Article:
CHARLOTTE, N.C. - Of all the players who have worn a St. John's uniform in the five-year Steve Lavin era, no one moved the needle the way D'Angelo Harrison did.
As a freshman, he was a sidekick to Maurice Harkless, who opted out after the 13-win 2011-12 season as a first-round NBA draft pick. As a sophomore, Harrison was suspended by Lavin for the final four regular-season games and two NIT games, falling into a "dark place" but committing to stay the course. As a senior, he became the third player in school history to reach the 2,000- point plateau, trailing only Chris Mullin and Malik Sealy.
Latest college sports stories
When he fouled out with a minute left in St. John's NCAA second-round loss to San Diego State Friday night and was thanked by chanting Red Storm fans, it hit Harrison that his wild college ride was over.
Speaking of classmates Phil Greene, Sir'Dominic Pointer and Jamal Branch, Harrison said, "We've probably been through the craziest four years you can go through with the guys we had, suspensions, all types of stuff. It was tough, but it's time to move forward now."
Harrison admitted he didn't sleep much and said the ending "hurts, for sure."
Making their first NCAA appearance without 6-10 shot-blocker Chris Obekpa, who was suspended for two weeks for violating team rules and school policy, was only the latest obstacle faced by the seniors.
"I always felt like it was us against the world," Greene said. "I reminded my teammates of that a lot. It was all odds against us every time. I tried to use that as motivation."
Greene said Obekpa texted his teammates before the game and told them to play hard and said he'd always be there for them. Except he wasn't there when they needed his talents the most.
Asked if he was upset with Obekpa, Greene said, "Not upset. Disappointed. Chris is my brother. He made a mistake, and hopefully he'll learn from it."
Harrison acknowledged his dismay that Obekpa's actions affected so many people, especially the seniors who worked so hard to hold things together through all the travails.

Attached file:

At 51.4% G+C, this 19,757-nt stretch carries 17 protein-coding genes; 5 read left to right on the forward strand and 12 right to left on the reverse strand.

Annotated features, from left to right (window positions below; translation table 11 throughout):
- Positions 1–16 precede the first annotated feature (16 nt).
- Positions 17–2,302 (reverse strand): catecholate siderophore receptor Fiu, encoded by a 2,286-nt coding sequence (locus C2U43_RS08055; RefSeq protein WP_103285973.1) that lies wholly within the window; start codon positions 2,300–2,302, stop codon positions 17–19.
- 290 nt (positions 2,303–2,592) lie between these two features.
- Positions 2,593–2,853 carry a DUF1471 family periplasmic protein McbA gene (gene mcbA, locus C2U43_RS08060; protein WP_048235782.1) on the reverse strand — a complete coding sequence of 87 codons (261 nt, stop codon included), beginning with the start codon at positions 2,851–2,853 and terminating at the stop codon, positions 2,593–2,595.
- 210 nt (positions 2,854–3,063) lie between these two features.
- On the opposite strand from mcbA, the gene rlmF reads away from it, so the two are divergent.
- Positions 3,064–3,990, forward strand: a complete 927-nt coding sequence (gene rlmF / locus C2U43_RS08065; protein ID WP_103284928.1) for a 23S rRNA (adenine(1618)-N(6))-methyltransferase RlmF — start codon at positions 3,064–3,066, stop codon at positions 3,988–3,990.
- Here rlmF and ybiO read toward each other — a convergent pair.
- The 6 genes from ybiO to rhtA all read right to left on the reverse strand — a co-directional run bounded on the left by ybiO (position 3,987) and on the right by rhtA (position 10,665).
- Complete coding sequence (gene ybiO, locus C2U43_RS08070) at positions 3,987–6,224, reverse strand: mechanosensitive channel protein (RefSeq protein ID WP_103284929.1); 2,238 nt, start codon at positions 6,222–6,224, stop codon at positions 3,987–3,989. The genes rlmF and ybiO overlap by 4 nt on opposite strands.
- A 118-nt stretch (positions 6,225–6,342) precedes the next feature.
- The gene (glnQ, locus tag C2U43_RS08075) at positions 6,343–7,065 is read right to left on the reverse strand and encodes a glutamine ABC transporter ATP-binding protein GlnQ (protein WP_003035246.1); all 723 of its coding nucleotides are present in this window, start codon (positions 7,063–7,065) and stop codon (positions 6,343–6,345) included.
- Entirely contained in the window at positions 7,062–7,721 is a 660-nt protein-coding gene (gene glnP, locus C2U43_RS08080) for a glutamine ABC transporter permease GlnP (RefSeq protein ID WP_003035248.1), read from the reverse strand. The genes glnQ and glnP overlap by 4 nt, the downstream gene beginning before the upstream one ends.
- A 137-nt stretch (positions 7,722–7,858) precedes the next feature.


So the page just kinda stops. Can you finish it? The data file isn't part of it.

"I mean, it affected the whole program," Harrison said. Referring to his own suspension two years earlier, he added, "But hey, I've been down that road. I'll probably grab lunch with him as soon as we get back and tell him, 'Hey, man, you've got to get it together. You don't want your image to go out like this. You have to make sure you leave on the right note, or fix it.' ''
Harrison noted that he told Lavin within 10 minutes of his suspension that he was committed to making things right. "I stuck with it," Harrison said. "I've been through some tough valleys. I was sticking with my guys, Dom, Phil. I'm not just going to leave them. And I'm sticking with my coach as well."
Harrison and Greene expressed affection for Lavin, who has one year remaining on his contract and whose job status for next season is under review, according to a school official. Both players said the team could have used more size and depth and said this season might have ended better if big men Adonis De La Rosa and Keith Thomas had not failed to qualify academically.
But Harrison appreciates how Lavin stuck by him and always instilled confidence. Greene said, "For me, he's genuine, he's real, nothing's fake about him. He's a good visionary and a great motivator. I love Coach. He's like a father figure to me. He brought St. John's back, so I think he should still be here."
Harrison, Green, Pointer and Branch all did the hard work to make St. John's respectable again, but their time is up.